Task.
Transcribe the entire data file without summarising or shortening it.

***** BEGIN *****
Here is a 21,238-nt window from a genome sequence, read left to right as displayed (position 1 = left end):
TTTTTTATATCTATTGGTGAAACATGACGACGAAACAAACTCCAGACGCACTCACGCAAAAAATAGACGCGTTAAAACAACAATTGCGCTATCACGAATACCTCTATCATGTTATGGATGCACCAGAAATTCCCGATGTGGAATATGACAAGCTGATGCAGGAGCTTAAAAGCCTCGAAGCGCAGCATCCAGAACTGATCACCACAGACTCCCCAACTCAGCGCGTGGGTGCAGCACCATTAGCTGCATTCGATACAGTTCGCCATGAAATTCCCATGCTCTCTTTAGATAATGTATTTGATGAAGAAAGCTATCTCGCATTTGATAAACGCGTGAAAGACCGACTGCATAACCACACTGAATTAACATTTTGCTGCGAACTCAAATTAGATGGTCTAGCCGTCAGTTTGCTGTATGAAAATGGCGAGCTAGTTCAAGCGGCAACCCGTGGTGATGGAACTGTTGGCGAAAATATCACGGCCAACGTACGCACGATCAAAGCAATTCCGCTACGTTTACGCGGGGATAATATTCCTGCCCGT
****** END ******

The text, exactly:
Here is a 21,238-nt window from a genome sequence, read left to right as displayed (position 1 = left end):
TTTTTTATATCTATTGGTGAAACATGACGACGAAACAAACTCCAGACGCACTCACGCAAAAAATAGACGCGTTAAAACAACAATTGCGCTATCACGAATACCTCTATCATGTTATGGATGCACCAGAAATTCCCGATGTGGAATATGACAAGCTGATGCAGGAGCTTAAAAGCCTCGAAGCGCAGCATCCAGAACTGATCACCACAGACTCCCCAACTCAGCGCGTGGGTGCAGCACCATTAGCTGCATTCGATACAGTTCGCCATGAAATTCCCATGCTCTCTTTAGATAATGTATTTGATGAAGAAAGCTATCTCGCATTTGATAAACGCGTGAAAGACCGACTGCATAACCACACTGAATTAACATTTTGCTGCGAACTCAAATTAGATGGTCTAGCCGTCAGTTTGCTGTATGAAAATGGCGAGCTAGTTCAAGCGGCAACCCGTGGTGATGGAACTGTTGGCGAAAATATCACGGCCAACGTACGCACGATCAAAGCAATTCCGCTACGTTTACGCGGGGATAATATTCCTGCCCGT